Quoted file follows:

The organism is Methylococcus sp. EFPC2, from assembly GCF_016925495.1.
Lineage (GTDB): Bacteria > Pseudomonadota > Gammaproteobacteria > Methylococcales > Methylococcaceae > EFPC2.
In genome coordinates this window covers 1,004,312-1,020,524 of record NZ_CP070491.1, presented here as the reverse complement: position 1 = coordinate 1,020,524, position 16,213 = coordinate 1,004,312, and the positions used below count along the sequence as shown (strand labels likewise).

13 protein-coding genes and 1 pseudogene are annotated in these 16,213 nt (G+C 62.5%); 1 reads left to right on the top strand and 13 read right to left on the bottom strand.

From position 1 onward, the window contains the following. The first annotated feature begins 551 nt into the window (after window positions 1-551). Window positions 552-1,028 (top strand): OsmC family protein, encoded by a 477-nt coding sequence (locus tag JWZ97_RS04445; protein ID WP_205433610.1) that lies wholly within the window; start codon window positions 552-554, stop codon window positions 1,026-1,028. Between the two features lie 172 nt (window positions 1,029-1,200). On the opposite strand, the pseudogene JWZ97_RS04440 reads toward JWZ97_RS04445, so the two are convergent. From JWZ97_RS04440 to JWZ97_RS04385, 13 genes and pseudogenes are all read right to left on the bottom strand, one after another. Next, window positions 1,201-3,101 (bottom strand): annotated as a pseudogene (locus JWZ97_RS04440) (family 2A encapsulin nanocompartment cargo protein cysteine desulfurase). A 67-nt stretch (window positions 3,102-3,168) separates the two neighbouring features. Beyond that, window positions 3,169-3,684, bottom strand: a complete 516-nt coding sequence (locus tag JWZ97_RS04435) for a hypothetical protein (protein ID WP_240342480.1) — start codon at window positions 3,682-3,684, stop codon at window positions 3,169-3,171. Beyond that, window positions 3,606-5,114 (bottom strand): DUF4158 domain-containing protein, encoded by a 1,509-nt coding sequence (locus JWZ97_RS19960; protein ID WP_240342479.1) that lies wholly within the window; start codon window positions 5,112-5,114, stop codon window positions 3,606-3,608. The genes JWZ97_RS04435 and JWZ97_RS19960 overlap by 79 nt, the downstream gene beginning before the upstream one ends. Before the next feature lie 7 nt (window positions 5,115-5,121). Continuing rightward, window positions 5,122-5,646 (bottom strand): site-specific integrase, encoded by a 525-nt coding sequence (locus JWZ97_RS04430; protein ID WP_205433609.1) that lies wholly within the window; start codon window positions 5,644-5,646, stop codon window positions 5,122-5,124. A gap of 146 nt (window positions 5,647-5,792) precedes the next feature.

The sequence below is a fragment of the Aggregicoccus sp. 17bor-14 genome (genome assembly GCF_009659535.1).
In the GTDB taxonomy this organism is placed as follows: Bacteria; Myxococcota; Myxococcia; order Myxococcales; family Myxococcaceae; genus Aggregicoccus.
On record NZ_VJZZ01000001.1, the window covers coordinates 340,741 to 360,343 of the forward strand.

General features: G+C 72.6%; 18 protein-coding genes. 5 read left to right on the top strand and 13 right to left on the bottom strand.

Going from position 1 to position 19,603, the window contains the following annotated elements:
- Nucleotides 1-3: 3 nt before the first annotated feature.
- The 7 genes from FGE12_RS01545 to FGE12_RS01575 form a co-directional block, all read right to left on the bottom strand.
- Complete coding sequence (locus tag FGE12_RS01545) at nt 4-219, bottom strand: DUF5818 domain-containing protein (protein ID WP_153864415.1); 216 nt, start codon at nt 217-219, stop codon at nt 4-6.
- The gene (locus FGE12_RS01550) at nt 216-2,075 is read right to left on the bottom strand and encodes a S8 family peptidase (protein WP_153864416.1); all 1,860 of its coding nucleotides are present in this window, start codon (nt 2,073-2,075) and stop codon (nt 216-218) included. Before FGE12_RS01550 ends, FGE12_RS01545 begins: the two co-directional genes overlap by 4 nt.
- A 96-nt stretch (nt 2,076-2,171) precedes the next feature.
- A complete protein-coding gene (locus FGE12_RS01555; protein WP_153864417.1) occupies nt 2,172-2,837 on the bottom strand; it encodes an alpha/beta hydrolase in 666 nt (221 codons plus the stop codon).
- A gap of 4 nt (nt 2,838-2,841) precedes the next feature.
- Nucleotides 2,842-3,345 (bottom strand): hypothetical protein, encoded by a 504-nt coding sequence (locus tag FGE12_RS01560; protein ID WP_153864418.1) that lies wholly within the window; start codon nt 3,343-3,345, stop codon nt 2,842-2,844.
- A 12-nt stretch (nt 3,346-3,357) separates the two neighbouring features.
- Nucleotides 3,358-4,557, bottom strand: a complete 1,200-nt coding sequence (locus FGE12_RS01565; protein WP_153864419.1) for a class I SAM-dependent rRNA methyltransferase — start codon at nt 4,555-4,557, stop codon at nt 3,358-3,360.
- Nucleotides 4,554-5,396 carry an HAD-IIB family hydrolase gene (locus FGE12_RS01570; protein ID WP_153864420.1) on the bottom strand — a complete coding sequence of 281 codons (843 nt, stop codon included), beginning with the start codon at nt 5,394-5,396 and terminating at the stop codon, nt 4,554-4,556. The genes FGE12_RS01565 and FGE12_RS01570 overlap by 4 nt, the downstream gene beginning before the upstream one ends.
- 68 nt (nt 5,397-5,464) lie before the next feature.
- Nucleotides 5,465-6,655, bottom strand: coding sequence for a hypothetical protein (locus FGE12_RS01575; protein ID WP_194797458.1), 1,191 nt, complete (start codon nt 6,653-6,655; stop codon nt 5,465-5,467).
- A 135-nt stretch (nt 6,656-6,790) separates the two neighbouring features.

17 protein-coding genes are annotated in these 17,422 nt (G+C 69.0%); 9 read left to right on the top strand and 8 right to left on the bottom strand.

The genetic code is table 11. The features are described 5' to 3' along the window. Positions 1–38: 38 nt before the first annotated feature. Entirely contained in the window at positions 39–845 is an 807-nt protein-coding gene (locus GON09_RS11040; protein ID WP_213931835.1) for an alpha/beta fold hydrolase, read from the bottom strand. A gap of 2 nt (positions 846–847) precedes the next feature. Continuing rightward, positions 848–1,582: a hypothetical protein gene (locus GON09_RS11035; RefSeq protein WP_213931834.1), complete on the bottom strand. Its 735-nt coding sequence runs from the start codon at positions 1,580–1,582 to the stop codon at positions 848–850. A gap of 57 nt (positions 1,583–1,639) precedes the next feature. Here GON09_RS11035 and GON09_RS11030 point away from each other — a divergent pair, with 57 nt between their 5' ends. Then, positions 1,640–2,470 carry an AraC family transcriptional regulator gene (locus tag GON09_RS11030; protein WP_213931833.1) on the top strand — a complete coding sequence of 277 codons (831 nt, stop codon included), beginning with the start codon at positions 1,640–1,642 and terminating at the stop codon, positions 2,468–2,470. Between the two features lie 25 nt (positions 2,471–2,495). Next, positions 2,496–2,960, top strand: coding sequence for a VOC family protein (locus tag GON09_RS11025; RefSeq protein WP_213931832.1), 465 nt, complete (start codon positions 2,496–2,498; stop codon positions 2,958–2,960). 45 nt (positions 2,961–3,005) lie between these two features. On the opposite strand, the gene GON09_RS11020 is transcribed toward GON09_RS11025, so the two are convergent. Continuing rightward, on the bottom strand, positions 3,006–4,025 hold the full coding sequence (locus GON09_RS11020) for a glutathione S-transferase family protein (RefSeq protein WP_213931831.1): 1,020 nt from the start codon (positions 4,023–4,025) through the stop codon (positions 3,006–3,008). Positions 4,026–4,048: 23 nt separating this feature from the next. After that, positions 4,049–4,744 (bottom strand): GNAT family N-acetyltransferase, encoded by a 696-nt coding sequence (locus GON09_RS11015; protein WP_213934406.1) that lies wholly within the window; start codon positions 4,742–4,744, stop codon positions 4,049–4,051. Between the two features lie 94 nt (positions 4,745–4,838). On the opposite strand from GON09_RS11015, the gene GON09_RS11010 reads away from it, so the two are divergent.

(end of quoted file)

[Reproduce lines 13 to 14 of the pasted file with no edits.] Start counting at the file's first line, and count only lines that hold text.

- Complete coding sequence (locus tag FGE12_RS01545) at nt 4-219, bottom strand: DUF5818 domain-containing protein (protein ID WP_153864415.1); 216 nt, start codon at nt 217-219, stop codon at nt 4-6.
- The gene (locus FGE12_RS01550) at nt 216-2,075 is read right to left on the bottom strand and encodes a S8 family peptidase (protein WP_153864416.1); all 1,860 of its coding nucleotides are present in this window, start codon (nt 2,073-2,075) and stop codon (nt 216-218) included. Before FGE12_RS01550 ends, FGE12_RS01545 begins: the two co-directional genes overlap by 4 nt.